SCMS panel: Building and Contesting the Nation in Cold War Latin America Cinema
Building and Contesting the Nation in Cold War Latin America Cinema
This panel explores the relationship between Cold War imaginaries, popular cultural expressions, and national ideology in Latin American cinema. Our goal is to complicate existing approaches to Latin American film and show elisions within recurring narratives of the Cold War by focusing on neglected texts and overlooked histories. We seek papers that examine the role of film in mediating the complex geopolitical dynamics of the period. In other words, how did film explicate the effects of the Cold War on the peoples of Latin America and the Third World? What role did the internationalist and Third Worldist dimensions of Latin American cinema play in imagining or questioning national projects during this period? We are especially interested in work that considers how Latin American filmmakers engaged with state discourse and Cold War rhetoric while often leveling an internal critique of dominant ideologies and showing fissures in the domestic context of these countries. What are the formal grammars that allow these films to perform such critiques? What industrial and production contexts enable these strategies of dissent in Latin American film? How did Latin American filmmakers make use of official resources, cultural and institutional networks in order to posit a critique of the state? How do films of the period deal with otherness as they project particular images of the nation? In addition, we welcome papers that explore visions of Latin America or specific Latin American nations in international cinema during the Cold War years. We welcome a range of methodological approaches to the topic from historical to theoretical perspectives.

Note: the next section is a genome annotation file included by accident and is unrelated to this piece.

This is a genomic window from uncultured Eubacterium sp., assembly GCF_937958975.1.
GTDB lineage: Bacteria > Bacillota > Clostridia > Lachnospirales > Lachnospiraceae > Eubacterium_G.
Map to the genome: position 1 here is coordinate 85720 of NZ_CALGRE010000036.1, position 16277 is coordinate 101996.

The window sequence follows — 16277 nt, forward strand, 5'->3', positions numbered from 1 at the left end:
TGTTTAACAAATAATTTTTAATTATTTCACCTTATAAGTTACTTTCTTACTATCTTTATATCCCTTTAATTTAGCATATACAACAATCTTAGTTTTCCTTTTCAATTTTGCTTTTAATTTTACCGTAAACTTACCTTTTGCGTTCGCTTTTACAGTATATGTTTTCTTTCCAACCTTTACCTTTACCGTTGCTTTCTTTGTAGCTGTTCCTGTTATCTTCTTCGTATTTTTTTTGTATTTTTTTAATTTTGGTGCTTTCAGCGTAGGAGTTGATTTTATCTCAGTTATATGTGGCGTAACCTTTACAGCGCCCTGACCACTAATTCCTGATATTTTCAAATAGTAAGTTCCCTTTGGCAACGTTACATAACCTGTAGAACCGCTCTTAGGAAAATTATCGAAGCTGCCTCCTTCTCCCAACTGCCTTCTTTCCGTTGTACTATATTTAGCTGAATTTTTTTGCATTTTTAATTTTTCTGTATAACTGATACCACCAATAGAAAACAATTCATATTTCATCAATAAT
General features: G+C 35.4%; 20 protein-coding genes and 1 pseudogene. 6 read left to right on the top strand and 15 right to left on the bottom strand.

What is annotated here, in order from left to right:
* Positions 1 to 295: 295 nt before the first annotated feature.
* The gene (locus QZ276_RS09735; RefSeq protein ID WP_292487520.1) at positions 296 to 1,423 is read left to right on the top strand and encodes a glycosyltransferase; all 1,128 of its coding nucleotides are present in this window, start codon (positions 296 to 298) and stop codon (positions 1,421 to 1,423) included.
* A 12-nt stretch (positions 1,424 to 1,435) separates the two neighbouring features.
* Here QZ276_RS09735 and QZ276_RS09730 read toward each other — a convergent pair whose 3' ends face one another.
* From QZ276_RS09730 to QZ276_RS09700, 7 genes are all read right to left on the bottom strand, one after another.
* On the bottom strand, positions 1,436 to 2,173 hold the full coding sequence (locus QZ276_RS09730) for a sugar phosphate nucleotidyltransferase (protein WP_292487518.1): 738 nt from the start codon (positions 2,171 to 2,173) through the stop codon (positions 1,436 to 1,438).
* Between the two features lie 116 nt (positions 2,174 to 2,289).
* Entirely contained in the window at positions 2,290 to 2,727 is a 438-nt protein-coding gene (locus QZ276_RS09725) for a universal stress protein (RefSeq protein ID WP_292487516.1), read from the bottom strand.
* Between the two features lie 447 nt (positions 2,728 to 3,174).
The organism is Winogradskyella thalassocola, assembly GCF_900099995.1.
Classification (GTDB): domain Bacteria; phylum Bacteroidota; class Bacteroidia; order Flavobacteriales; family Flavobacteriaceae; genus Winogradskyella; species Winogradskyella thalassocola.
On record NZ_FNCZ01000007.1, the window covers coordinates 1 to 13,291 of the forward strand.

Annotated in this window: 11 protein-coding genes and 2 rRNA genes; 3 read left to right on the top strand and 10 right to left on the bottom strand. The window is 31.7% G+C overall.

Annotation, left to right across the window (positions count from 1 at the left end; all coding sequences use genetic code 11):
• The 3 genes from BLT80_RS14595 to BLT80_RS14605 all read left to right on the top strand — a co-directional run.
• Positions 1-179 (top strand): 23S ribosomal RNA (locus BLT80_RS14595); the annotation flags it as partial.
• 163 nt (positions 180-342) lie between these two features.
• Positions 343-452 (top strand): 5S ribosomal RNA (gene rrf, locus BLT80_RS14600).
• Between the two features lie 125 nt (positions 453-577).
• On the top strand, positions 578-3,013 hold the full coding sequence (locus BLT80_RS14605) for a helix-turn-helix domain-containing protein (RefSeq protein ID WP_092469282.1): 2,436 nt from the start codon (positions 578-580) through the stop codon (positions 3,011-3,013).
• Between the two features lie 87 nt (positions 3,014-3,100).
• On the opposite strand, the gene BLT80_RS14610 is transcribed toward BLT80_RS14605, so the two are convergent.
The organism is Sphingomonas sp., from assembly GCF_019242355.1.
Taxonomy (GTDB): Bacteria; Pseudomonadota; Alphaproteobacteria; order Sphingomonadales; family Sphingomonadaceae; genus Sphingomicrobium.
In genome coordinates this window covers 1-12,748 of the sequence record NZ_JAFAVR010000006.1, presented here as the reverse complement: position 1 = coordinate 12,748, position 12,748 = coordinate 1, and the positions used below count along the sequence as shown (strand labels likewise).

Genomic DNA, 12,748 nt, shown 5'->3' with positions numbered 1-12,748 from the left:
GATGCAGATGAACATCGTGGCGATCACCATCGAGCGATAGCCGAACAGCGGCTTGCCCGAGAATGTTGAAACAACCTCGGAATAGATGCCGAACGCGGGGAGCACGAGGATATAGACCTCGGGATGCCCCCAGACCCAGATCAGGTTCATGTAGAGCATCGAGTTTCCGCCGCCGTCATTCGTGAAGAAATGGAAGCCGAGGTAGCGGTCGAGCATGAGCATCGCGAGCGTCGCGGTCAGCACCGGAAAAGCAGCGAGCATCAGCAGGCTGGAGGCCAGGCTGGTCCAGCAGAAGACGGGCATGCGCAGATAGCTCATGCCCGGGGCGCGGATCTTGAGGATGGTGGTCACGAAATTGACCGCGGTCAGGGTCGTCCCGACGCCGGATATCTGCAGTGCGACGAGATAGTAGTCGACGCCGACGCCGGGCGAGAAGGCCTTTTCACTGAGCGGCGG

Please send any inquiries and paper proposals to Laura Jaramillo (firstname.lastname@example.org) and Bianka Ballina (email@example.com) by August 15, 2018. Proposals should include a title (max. 120 characters), abstract (max. 2500 characters), 3-5 bibliographic sources, and a bio (max. 500 characters).